The workers who helped build a Buderim sugar farm
Joseph Dixon (1842 – 1929), a pioneer and the biggest land selector on Buderim, in his Diary & Reminiscences (1875 – 1928), has left an account of the South Sea Islanders who worked on his sugar plantation.
About 62,000 South Sea Islanders, also known as Kanakas, were brought to Queensland between 1863 and 1904 to work in the sugar or cotton industry.
Some were kidnapped, blackbirded, or otherwise induced into indentured service.
By 1908, they faced compulsory repatriation to the islands under the White Australia Policy and the Pacific Island Labourers Act of 1901.
Dixon writes that in1876 he set up the first sugar mill (on what was to be the Sunshine Coast) at Buderim.
He explains how the industry needed reliable labour by South Sea Islanders and that white men were likely to go on strike and thus the harvest would be lost.
At first, he employed 10 South Sea Islanders to help plant and clean the growing sugar cane crop.
In the crushing season they cut and loaded the cane for the mill.
The men had arrived by steamer after their journey from different Pacific Islands. Dixon supplied them with food, clothing and accommodation.
These conditions were subject to government inspection.
He said that it was good policy to feed them well and so he grew two acres of sweet potatoes to provide them with their favourite food, along with corn beef.
After a year or two, Dixon sent for a second group of South Sea Islanders who arrived at Maryborough on the Roderick Dhu.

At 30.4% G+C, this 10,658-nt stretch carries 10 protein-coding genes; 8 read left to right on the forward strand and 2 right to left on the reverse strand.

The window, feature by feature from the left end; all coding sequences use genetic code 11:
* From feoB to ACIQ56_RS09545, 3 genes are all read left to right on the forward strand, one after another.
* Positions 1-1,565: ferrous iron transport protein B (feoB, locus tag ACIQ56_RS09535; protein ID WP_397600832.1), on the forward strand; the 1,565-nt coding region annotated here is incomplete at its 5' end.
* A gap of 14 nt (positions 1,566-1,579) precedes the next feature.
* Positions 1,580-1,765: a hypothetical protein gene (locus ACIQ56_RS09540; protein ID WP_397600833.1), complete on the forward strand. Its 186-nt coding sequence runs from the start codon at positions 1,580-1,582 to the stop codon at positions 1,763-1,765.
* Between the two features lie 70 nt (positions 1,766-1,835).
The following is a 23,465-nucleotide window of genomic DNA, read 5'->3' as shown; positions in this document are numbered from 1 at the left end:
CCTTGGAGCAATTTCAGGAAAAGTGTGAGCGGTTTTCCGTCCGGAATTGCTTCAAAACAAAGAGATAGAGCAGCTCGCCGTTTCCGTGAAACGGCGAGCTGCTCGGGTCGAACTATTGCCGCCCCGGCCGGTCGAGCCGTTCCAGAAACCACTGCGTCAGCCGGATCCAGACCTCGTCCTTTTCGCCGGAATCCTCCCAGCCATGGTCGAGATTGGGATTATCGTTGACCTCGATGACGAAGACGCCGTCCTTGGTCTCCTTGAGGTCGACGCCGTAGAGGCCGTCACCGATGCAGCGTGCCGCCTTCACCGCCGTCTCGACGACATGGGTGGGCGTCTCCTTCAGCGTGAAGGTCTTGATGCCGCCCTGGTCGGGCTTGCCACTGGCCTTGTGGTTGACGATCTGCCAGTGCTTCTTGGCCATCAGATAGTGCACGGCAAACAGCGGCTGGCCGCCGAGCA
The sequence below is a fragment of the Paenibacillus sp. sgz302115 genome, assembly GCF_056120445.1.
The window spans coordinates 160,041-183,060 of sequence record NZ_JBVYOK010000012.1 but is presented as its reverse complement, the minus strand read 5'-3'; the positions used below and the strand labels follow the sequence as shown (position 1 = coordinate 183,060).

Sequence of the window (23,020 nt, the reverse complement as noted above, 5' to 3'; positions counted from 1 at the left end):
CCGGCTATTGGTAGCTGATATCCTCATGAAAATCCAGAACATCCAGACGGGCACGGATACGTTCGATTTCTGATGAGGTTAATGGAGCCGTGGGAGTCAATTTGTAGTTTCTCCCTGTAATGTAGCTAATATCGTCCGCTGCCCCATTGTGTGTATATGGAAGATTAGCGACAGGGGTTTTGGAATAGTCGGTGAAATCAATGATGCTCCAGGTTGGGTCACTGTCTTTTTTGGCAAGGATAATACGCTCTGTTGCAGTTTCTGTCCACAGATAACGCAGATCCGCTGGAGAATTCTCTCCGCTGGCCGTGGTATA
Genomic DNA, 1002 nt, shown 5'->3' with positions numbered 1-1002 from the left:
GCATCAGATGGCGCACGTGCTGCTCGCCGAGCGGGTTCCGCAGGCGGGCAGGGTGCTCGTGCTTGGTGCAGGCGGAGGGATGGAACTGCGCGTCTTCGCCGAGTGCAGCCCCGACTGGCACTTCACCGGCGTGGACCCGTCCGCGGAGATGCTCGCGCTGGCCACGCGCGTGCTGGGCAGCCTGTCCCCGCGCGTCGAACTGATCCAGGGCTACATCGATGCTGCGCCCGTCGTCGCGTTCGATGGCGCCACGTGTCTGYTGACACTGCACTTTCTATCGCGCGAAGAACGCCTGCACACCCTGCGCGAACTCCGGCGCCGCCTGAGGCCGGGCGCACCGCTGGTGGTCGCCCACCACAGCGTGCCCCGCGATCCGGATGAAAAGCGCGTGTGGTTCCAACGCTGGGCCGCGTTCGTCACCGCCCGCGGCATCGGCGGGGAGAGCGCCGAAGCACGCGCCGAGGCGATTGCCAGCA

Dixon met them and they travelled to Gympie by train but since the train line had not yet opened south of Gympie, they set out to walk the 40 miles to Buderim carrying all sorts of luggage that included yams, coconuts and breadfruit.
He was surprised to see a woman with a new baby among the group and gave up his horse for her to ride.
She was later of great assistance to Dixon’s wife with household tasks.
The walk took them three days.
Travelling along the old Cobb & Co route, they reached Mount Bottle and Glass at Cooloolabin and he pointed out to them their new home in the distance at Buderim.
Dixon set up a school for the children of the Kanakas. He recalled the celebrations at Christmas with a roasted pig and fireworks.
Being religious, the Islanders loved to sing and took part in the singing of hymns with great gusto.
The Salvation Army held prayer meetings and established holiday camps at Maroochydore for them.
With many of the Islanders deciding to return to their homelands, the farmers of Buderim turned to fruit growing and so the departure saw the end of an era of sugar growing in that area.